c.1920, 470 x 380mm, Gouache on paper
Hermina Arndt was born to Jewish parents at her family’s property, Thurlby Domain, near Arrowtown. Her father died three weeks before she was born, so her Polish mother moved to Ōtepoti with her four children. In the early 1900s, they shifted again, to Te Whanganui-a-Tara, where Arndt attended art classes at Wellington Technical College from 1905 to 1906 and exhibited with the New Zealand Academy of Fine Arts. In 1907, she left for London with her mother and two sisters. There, she attended an art school where her teachers included the Welsh painter Frank Brangwyn. Her descendants believe that she studied at the Slade School of Art.
Also in London, Arndt met a German printmaker, Hermann Struck, who accepted her as one of his pupils in Berlin. This was unusual at the time; most artists almost automatically headed for Paris. However, Arndt spoke fluent German and had family contacts in Berlin. In 1907, she joined Stanhope Forbes’s school of art in Newlyn, Cornwall, where she met the painters Harold and Laura Knight. Together with another New Zealand artist, Whanganui-born Edith Collier, she shared the school’s interest in painting Cornish peasants.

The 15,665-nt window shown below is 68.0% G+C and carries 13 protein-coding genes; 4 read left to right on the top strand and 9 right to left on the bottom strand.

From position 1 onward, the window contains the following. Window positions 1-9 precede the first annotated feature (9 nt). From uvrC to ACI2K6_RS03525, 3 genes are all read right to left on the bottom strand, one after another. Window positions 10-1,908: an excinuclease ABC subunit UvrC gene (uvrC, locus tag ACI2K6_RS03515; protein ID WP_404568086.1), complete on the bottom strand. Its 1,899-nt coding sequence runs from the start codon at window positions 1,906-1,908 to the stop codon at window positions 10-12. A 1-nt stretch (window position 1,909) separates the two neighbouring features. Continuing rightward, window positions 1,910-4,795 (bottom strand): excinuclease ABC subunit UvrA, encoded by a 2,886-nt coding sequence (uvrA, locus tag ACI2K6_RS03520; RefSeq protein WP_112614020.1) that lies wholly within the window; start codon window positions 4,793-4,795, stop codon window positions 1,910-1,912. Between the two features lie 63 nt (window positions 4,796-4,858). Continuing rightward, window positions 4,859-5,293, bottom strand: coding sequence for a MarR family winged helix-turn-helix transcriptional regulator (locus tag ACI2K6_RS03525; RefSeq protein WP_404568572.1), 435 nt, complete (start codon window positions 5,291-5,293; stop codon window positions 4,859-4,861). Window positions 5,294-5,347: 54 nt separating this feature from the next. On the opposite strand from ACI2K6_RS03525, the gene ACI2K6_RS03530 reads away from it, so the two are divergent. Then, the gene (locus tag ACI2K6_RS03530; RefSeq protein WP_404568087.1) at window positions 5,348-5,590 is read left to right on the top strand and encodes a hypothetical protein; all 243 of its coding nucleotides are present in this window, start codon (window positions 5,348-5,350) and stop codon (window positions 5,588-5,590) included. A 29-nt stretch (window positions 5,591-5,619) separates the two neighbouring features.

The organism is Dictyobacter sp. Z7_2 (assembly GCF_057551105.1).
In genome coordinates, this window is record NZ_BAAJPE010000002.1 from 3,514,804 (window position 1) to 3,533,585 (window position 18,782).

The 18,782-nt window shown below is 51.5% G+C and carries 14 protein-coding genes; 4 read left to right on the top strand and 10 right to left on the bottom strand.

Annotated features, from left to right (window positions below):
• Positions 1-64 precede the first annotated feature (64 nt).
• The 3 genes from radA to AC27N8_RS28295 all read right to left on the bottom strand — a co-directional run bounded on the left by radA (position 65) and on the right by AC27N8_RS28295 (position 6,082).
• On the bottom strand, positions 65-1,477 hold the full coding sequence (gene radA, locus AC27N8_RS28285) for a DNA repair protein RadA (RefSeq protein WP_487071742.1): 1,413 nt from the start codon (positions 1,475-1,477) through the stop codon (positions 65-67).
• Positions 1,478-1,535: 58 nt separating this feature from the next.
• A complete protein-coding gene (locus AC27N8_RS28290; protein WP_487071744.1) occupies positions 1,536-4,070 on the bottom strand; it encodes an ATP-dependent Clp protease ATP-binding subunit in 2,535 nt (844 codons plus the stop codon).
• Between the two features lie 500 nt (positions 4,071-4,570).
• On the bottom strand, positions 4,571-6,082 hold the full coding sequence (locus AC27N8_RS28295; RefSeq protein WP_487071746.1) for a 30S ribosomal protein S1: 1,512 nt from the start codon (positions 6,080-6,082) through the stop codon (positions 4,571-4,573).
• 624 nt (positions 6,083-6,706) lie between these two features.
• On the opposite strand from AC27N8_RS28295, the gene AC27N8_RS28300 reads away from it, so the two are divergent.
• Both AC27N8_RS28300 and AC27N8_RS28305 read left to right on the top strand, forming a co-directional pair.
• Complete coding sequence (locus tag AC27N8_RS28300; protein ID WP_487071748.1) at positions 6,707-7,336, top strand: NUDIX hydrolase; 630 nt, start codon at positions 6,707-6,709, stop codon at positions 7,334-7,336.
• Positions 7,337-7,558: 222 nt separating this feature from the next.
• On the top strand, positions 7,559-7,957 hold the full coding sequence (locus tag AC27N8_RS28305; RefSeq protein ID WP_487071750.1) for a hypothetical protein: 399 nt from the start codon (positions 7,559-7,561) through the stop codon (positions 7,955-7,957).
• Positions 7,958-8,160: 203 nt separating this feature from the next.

By 1911, Arndt had returned to Berlin. She studied with Lovis Corinth, whose loose, post-impressionist style, with broad brushwork, is a clear influence on Moonlit Night. In early 1913, she was back in Cornwall. She exhibited at the Salon of La Société des Artistes Français, Paris, and also sent work back to Aotearoa, where it was well received. Returning to Germany in mid-1914, she and her sister were briefly interned, then released as part of an exchange of prisoners.
After returning to New Zealand in 1914, Arndt lived in Te Whanganui-a-Tara, where she rented a studio and exhibited a large number of her European works. Her predominantly dark colours upset critics enthusiastic about high-keyed impressionist painting. Few understood the innovations of her paint application and colour exploration. On 14 February 1917, she married Lionel Manoy, a Wellington widower, in a Jewish ceremony. They moved to Motueka, outside Whakatū Nelson, where they lived with his daughter from his previous marriage. In 1920, they had a son of their own.
At Motueka, Manoy saw to it that Arndt was provided with a studio and home help. With this encouragement, she was able to run a summer art school and to paint. She continued to exhibit at the New Zealand Academy of Fine Arts, but her work still challenged the conservative arbiters of taste; the gallery’s committee consistently hung her work above the normal sightline. Although provincial Wellington failed to appreciate her, she was again selected to exhibit at the Paris Salon in 1926.
Mina Arndt died aged 41. She was largely ignored until as late as 1960, when her son and stepdaughter initiated a retrospective at the Suter Art Gallery in Whakatū. In 1961, the New Zealand Academy of Fine Arts held its own belated retrospective in Te Whanganui-a-Tara. Today, paintings by Arndt, although rarely found, are highly regarded.